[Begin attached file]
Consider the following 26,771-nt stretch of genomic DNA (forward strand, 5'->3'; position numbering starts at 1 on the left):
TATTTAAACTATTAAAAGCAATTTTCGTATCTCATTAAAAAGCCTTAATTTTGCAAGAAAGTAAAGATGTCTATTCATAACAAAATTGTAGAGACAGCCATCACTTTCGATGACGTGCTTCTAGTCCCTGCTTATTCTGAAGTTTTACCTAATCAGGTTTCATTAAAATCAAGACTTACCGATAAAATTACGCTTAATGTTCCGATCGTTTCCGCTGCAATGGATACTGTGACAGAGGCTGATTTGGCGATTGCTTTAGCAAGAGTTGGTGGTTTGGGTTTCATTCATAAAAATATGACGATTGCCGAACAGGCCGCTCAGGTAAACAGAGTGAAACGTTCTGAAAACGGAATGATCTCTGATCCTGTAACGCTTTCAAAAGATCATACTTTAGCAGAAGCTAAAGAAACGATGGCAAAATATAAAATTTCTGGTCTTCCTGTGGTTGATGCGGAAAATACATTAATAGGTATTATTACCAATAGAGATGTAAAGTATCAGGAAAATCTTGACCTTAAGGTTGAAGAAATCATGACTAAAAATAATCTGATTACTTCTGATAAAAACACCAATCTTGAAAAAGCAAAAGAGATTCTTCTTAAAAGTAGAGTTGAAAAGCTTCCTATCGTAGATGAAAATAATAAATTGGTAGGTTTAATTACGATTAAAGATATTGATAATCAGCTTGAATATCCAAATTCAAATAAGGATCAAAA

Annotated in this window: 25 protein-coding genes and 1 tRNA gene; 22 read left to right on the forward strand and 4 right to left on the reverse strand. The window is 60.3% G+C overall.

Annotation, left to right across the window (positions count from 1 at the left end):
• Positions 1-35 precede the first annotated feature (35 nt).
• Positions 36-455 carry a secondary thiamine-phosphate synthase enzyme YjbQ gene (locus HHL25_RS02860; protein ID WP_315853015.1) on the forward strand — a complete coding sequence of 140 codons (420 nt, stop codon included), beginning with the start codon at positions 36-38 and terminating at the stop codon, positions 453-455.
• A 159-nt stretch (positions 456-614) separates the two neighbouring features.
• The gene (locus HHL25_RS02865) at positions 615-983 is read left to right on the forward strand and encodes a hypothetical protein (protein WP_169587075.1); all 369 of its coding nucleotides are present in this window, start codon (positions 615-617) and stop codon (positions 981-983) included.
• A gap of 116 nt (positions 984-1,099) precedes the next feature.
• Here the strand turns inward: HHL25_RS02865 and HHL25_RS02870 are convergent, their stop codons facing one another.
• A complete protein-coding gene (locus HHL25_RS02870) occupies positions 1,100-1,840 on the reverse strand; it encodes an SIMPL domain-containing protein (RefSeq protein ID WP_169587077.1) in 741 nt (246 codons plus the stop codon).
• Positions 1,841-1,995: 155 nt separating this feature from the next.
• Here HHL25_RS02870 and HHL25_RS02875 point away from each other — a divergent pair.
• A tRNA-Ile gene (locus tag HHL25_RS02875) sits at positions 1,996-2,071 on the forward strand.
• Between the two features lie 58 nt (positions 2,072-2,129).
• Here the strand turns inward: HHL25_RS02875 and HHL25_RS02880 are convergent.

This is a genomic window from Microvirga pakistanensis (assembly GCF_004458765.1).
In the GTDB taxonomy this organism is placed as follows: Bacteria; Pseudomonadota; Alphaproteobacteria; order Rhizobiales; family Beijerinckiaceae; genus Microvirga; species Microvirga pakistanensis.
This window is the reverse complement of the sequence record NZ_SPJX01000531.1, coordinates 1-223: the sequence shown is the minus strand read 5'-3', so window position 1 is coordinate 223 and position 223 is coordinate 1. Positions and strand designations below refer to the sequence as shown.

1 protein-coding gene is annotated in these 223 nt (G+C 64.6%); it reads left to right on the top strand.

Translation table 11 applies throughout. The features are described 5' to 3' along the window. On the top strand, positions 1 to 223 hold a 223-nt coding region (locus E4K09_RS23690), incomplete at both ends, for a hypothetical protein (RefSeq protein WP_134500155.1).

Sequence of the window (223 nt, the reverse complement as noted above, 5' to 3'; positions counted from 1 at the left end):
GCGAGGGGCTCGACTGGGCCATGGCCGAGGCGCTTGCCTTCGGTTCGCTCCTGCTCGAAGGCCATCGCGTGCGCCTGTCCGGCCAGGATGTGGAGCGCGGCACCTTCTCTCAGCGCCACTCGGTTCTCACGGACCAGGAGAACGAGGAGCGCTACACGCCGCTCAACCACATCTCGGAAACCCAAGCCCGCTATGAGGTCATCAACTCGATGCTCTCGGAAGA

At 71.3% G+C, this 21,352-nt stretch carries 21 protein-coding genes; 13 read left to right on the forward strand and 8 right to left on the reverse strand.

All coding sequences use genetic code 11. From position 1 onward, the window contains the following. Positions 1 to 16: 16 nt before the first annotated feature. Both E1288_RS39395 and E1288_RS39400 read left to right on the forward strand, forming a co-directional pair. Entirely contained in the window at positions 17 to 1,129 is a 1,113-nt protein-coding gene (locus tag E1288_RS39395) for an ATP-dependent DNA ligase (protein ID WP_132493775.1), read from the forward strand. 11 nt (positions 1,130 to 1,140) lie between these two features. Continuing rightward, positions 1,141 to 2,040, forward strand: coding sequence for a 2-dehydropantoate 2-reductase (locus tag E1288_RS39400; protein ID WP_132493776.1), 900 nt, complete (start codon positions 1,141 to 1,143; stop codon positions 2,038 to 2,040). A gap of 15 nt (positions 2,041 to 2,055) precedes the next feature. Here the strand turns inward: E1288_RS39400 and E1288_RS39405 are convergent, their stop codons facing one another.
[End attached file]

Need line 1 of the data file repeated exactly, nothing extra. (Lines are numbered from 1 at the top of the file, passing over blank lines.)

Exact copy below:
Consider the following 26,771-nt stretch of genomic DNA (forward strand, 5'->3'; position numbering starts at 1 on the left):